Award-winning reporter coming to Miami Book Fair to discuss his book on Florida environmental issues, especially protecting manatees

For over 20 years, Craig Pittman covered some of the most contentious environmental issues in the state of Florida when he was reporter for the Tampa Bay Times.

His book, Manatee Insanity: Inside the War Over Florida's Most Famous Endangered Species, chronicles the history over the controversial protection laws for manatees in Florida and cites landmark court cases that pitted manatee safety advocates and environmentalists against boaters and waterfront homes owners.

Pittman, 61, has written six books, including Oh Florida! How America's Weirdest State Influences the Rest of the Country, a New York Times bestseller that won a gold medal from the Florida Book Awards.

But Manatee Insanity, published in 2010 by University Press of Florida, covers environmentalists' efforts to keep manatees out of harm's way from speeding boaters.

The native Flordian will be among more than 600 authors at the 39th annual Miami Book Fair at Miami Dade College Wolfson Campus, 300 N.E. 2nd Avenue.The November 13-20 event includes a three-day street fair.

Pittman, who lives in St. Petersburg, said manatees appear on state license plates, attract hordes of tourists – and expose the uneasy relationships between science and the law, and between freedom and responsibility.

"It's an interesting history,” Pittman said, noting the controversial nature of manatee protection in Florida. "The first regulation in 1990, and big lawsuits in 2000, created all the controversy."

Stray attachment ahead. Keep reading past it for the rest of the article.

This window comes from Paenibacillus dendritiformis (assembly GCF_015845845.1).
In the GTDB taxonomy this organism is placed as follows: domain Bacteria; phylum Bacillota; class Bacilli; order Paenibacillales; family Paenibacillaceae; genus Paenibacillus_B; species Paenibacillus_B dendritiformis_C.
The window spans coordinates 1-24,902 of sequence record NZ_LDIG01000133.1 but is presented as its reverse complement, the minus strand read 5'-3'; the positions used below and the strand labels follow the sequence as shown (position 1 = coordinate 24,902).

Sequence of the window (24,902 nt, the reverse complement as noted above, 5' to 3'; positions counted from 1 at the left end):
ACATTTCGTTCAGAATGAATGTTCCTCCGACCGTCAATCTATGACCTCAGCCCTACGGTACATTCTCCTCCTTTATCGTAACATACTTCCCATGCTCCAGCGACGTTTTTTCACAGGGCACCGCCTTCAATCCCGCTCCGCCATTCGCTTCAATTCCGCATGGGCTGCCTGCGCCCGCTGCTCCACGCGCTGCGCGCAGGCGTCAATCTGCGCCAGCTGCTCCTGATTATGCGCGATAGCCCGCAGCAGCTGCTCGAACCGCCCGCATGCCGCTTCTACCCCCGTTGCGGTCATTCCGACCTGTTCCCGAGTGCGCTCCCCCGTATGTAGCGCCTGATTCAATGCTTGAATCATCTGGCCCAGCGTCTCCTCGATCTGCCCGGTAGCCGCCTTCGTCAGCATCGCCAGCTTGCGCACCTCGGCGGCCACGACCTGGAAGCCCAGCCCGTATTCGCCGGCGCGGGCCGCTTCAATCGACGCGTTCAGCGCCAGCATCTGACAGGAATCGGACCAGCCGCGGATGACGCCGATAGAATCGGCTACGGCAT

For years, environmental groups – led by Save the Manatee Club – pushed for regulations to control boat speeds in manatee protection zones. But, said Pittman, boaters disagreed with the restrictions, as did developers.

Lawsuits were filed back and forth between environmentalists, manatee protection advocates and boaters and developers.

Pittman both sides reached a settlement on several occasions, but environmentalists later targeted waterfront properties by advocating for a limitation of docks after several boating accidents and speeding killed manatees.

Pittman said Florida leads the nation in the number of boating accidents and deaths, which raised the concerns about protecting manatees. Boat speed laws in Florida haven’t done a great job of protecting manatees – 25 percent of their deaths each year are caused by speeding watercraft.

Pittman said manatees are protected by both state and federal laws.

"A lot of focus for these (conservation advocacy) groups is to protect manatees," he said. "How can we stop this? How can we get them to realize that this is a real problem? How can we get them to slow down?"

During his stint with the Tampa Bay Times, Pittman won numerous state and national awards for his environmental reporting. He now is co-host of the "Welcome to Florida" podcast.

Pittman is also a writer for the Florida Phoenix, a non-profit digital news service, and in 2020 was named a Florida Literary Legend at the Florida Heritage Book Festival.


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